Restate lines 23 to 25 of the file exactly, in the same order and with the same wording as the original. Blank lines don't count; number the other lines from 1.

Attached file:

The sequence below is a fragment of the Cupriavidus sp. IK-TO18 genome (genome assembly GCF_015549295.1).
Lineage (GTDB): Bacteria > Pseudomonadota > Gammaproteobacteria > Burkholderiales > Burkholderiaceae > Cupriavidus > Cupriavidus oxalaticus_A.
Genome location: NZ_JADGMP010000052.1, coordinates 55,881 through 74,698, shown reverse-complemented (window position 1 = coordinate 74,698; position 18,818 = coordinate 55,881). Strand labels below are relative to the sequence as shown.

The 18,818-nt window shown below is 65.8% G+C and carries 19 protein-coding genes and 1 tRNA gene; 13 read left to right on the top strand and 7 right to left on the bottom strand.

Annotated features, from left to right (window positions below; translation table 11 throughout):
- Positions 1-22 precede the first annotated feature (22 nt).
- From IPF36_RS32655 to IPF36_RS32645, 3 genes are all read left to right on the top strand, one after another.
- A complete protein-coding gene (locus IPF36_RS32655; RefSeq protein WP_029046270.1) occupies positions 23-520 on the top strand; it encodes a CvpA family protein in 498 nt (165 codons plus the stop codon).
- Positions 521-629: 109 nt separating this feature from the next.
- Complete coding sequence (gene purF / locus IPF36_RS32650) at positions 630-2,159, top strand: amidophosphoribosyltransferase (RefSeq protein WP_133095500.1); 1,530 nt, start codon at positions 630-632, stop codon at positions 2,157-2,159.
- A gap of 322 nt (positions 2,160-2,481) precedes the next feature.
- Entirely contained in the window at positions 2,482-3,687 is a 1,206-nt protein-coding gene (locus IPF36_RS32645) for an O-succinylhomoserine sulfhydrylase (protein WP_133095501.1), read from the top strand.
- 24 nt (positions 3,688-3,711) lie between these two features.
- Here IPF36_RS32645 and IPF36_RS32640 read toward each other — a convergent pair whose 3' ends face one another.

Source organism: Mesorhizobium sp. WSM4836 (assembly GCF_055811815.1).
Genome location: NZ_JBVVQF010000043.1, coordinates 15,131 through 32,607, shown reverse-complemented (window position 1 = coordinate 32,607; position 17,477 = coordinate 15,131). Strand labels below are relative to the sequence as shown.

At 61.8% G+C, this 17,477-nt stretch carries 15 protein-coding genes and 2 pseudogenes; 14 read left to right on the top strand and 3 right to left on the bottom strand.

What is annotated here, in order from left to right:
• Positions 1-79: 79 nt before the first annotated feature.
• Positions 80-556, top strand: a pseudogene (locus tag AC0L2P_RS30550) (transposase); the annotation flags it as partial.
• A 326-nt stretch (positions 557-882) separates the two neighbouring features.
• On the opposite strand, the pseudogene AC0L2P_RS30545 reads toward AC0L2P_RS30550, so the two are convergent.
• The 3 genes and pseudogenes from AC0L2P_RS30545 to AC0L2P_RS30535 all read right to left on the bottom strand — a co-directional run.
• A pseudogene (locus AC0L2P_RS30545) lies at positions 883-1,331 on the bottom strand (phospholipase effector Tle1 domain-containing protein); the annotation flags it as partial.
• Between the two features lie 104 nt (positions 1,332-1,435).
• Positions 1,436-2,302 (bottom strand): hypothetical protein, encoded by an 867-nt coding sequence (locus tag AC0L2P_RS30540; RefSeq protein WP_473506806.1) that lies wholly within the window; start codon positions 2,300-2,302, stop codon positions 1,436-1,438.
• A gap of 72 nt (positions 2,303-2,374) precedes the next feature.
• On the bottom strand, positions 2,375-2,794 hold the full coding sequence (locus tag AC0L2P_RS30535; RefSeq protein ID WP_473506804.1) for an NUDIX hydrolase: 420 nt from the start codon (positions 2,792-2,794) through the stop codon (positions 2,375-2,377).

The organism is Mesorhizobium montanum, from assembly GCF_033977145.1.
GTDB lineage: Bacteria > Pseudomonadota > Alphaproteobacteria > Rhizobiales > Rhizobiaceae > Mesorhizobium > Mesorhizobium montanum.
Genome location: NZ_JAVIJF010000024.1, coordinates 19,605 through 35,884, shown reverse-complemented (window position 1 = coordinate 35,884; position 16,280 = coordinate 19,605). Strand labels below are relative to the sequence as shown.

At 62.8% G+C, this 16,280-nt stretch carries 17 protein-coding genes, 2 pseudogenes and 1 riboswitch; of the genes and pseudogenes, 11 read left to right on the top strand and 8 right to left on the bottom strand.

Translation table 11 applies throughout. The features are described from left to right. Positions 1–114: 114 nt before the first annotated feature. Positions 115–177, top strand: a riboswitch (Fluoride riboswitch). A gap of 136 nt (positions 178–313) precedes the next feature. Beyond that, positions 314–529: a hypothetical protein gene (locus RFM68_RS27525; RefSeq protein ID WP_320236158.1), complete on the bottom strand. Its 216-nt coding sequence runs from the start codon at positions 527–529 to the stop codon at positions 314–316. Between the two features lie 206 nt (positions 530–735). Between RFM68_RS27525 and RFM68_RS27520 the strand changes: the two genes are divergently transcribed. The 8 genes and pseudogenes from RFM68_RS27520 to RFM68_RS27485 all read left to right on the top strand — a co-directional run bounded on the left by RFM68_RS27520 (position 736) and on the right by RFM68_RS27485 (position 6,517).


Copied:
• The 3 genes and pseudogenes from AC0L2P_RS30545 to AC0L2P_RS30535 all read right to left on the bottom strand — a co-directional run.
• A pseudogene (locus AC0L2P_RS30545) lies at positions 883-1,331 on the bottom strand (phospholipase effector Tle1 domain-containing protein); the annotation flags it as partial.
• Between the two features lie 104 nt (positions 1,332-1,435).